Sometimes a story sounds bad on first reading, and changes thereafter. This story sounds worse on second reading. It reeks of non-actionable wrongs suffered by a not-so-astute plaintiff.
Mizrahi v Adler 2014 NY Slip Op 31701(U) June 30, 2014 Sup Ct, NY County Docket Number: 650802/2010 Judge: O. Peter Sherwood is a retelling of a very old “hot” real estate deal gone sour.
“It is uncontested that, in 2006, plaintiff Eitan Mizrahi (plaintiff) entered into a written retainer agreement with Adler and his law firm, non-party, Stern, Adler & Associates, LLP, for the firm to act as plaintiffs attorneys, to provide advice and services specifically with regard to estate planning issues (Retainer Letter, attached to Adler Aff. as Exhibit C). At a meeting in February 2007, plaintiff and Adler discussed a possible real estate opportunity, found by Adler, to purchase residential units then under construction in Las Vegas, Nevada, called the Trump International Hotel and Tower (Trump Towers). Trump Towers was to be comprised of two towers, Tower I and Tower II. Apparently, Adler had marketing materials on hand at the meeting which described the [* 1] investment, and plaintiff allegedly expressed interest in investing in the project.
Adler claims that he explained to plaintiff that Saw was in a “unique position” to offer prospective investors the opportunity to purchase units in the Towers before they were offered to the general public (Adler Aff., ¶14), and that plaintiff could take advantage of Saw’s contacts to purchase units by entering a finder’s agreement with Saw, and paying Saw a fee. Plaintiff claims that he was told that Saw was owned by an individual named Jack Wishna (Wishna), and that Adler would be working Wishna. Adler contends that plaintiff knew Saw was Adler’s company. Adler adds that he told plaintiff that his “contacts” with Wishna would aid in the process of purchasing property in Trump Towers, as Wishna was alleged to have a relationship with the developer (id.). Plaintiff maintains that Adler told him an investment in Trump Towers would be entirely risk-free, and that by investing through the intervention of Saw (and hence, Wishna), plaintiff would obtain certain benefits, “including, but not limited to, the ability to sell or swap units prior to closing, and postpone the contracted closing date” (Complaint, attached to Adler Aff. as Exhibit A, ¶ 15). Plaintiff calls these alleged rights the “Wishna Umbrella.” Early in May, 2007, upon Adler’s advice, plaintiff executed Reservation Deposit Forms for two units in Tower II, and made deposits of $I 0,000 per unit. Plaintiff claims that the Reservation Deposit Form named “Jack Wishna of Liberty Realty Inc.” as a sales agent involved with the sale (id.¶ 18).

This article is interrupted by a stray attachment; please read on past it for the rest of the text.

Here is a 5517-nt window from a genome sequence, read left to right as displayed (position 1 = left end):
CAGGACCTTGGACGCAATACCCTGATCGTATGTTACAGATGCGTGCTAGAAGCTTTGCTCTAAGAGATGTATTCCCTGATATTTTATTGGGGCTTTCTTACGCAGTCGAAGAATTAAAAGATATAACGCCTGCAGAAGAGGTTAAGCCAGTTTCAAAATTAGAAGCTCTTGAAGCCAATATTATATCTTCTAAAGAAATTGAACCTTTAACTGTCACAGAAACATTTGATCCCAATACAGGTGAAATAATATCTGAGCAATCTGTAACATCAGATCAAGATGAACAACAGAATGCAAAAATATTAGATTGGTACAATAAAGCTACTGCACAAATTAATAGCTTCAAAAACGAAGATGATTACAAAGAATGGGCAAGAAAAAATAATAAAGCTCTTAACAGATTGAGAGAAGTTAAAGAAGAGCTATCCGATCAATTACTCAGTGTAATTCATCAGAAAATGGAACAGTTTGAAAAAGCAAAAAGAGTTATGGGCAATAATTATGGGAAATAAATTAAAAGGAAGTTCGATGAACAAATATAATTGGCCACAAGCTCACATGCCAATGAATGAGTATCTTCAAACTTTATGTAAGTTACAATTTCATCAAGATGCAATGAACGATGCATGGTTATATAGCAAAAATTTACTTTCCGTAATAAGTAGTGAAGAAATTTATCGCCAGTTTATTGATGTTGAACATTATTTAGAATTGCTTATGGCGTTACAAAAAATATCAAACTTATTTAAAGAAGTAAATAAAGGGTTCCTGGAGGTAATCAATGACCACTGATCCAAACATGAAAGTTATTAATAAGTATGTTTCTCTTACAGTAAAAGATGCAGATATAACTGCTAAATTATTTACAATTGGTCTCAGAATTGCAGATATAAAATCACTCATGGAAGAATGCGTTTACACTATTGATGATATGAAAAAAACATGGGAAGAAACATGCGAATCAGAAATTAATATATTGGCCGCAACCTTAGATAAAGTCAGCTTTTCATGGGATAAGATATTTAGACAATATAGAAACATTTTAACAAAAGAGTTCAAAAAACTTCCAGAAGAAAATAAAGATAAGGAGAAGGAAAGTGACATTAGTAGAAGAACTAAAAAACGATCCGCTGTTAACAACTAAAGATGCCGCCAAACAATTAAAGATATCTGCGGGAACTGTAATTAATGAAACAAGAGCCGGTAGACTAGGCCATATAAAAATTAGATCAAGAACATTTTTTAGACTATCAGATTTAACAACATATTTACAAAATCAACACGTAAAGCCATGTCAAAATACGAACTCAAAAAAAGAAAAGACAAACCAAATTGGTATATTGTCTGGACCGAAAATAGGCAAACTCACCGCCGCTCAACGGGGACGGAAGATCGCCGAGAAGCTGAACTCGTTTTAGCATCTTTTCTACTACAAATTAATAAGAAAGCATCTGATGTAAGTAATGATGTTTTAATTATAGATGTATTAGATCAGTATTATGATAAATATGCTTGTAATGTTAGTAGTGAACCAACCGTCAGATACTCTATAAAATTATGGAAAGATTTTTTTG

The complaint alleges that defendant lost his down payment due to wrongdoing by Adler in representing to plaintiff that the investment was risk-free and that the plaintiff would have rights in the purchase of units in Trump Towers that he did not actually have under the Purchase Agreement. Plaintiff argues that he labored under the reasonable misconception that Adler was acting as his attorney at all times during the transactions at issue. Plaintiff claims to have only a fragmentary education and a slim grasp of the English language, and that he relied totally on Adler, as his attorney